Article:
Indeed, it sometimes feels as though the person who does have a drink is the one who attracts funny looks and an element of disapproval. I will offer two examples from my recent experience. First, I attended a social gathering of a non beer related organisation which was actually held in a pub, and a very good pub too. I would say that fewer than half of the adults there had an alcoholic drink. And I attended a funeral where the reception afterwards was held in a hotel with a licensed bar. There were maybe twenty adults present, and I was the only one to have a drink.

And the steep decline of drinking with work colleagues, whether at lunchtimes or after work, has been widely noted.

The complaint may have some relevance in the context of student life, but even there I would say you have a wide choice as to which social contacts you make. When I was at university, I knew a number of people in the Methodist Society, which I very much doubt was a focus of alcohol-fuelled revelry, whereas the Chess Club was often just an excuse for a piss-up. Universities host a huge range of cultural, sporting and religious societies – some undoubtedly are boozy, most are not. If you don’t like drinking, don’t associate with boozers, it’s not difficult. It might also help your cause if you don’t ostentatiously make the point that you never drink every time you refuse one.

All the statistics show that in recent years there has been a steady decline in both the proportion of young people who drink alcohol, and the average per-capita consumption. This social world in which people are being constantly subjected to peer pressure to drink alcohol and ostracised if they don’t seems to bear very little relation to reality.

Wednesday 14 August 2013

Light dawns over Salford

It seems that wonders will never cease – the BBC has at last woken up to the disaster that has overtaken the British pub, and come up with a Newsnight piece about it last night together with this web article. Possibly some of the BBC staff have ventured outside their gated compound in Salford and spotted just how few pubs are left in the city.

The article even acknowledges the existence of the elephant in the room, although it also comes out with the usual guff about cheap supermarket alcohol killing pubs, an issue that I addressed here four years ago. As I said then, “the idea that simply raising the price of alcohol in the off-trade will do anything to encourage people to visit pubs is totally misplaced. It’s funny how you never heard all this bleating about supermarket prices killing pubs before the smoking ban and the recession.”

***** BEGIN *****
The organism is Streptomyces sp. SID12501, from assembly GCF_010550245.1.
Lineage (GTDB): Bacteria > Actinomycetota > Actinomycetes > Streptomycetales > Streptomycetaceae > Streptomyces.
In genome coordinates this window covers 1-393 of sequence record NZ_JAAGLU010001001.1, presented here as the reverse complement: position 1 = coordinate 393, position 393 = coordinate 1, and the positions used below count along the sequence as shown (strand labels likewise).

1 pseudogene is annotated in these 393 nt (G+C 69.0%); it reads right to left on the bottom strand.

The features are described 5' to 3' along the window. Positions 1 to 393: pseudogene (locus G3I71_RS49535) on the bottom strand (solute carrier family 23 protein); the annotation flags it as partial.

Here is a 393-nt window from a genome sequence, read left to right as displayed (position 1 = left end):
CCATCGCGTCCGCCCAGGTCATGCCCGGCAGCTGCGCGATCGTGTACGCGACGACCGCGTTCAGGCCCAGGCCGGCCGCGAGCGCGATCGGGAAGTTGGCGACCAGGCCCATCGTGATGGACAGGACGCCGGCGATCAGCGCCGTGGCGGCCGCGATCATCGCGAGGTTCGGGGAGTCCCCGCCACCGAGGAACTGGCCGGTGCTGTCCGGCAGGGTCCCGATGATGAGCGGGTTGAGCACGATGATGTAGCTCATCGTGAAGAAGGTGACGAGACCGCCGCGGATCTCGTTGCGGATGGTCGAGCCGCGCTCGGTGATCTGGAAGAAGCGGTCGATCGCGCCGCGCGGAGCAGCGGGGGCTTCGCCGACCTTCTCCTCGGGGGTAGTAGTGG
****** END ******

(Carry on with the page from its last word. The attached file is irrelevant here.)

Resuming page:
The picture shows the Grey Mare on the main road between Salford and Eccles, not too far from the BBC studios.

Can you see what it is yet?

Despite all the evidence to the contrary, some people still refuse to accept that there is any link between the campaigns against tobacco and alcohol, or that the tactics of one are being used as an example to be followed by the other. But, as Chris Snowdon reports here, the UK Centre for Tobacco Control Studies – an anti-tobacco pressure group masquerading as a scientific research institution – is to rebrand itself as the UK Centre for Tobacco and Alcohol Studies. Clear enough for you now, is it?

Tuesday 13 August 2013

Meat and drink

I recently posed the question as to whether or not pubs should offer table reservations for diners, an issue that provoked some lively discussion. The reason why this is a subject for debate at all is that pubs have come to occupy an uneasy middle ground where they’re not really sure what they are.

A generation ago, the idea of pubs having table reservations would have been unthinkable. If you wanted a formal, sit-down meal you would go to a restaurant, which functioned as you would expect and undoubtedly would offer and indeed encourage reservations. But there was then a long-term move towards a more informal style of “pub dining” which saw many of the Beefeater-style restaurants stripped out.

It must be pointed, though, out that many fairly cheap-and-cheerful chains such as Frankie & Benny’s and Pizza Hut continue to operate on the full-service restaurant model, where you are welcomed by a waiter, shown to a table, have your order taken at the table, buy drinks through the waiter, and settle the bill at the end. A key reason for this is that it sets them a cut above McDonald’s and KFC where you order from a counter and take your food and drink to the table yourself.

Now the “pub restaurant” sector is slowly inching its way towards this – being shown to a table rather than selecting your own is becoming more common, drinks are increasingly being served at tables and the growth in the use of payment cards means that setting up a tab rather than paying as you go is becoming the norm. While at one time, eating a meal in an atmosphere that felt like a pub was seen as desirable, recently I’ve seen a number of refurbishments where one section has been laid out in a way that clearly says “restaurant” rather than “pub” – light and airy rather than cosy and intimate, the interior shown in the photo being a good example.

Before too long, the wheel will have come full circle and these establishments will have effectively regained all the features that once distinguished restaurants. And, sadly, they will have come to be regarded by most people as the definition of the term “pub”, which once meant something very different.

I continue to stick by my view that, in hindsight, it would have been better if pubs had never attempted to move into the territory of formal sit-down dining. At first, it must have looked like their salvation, but in the longer term it has proved to be their undoing.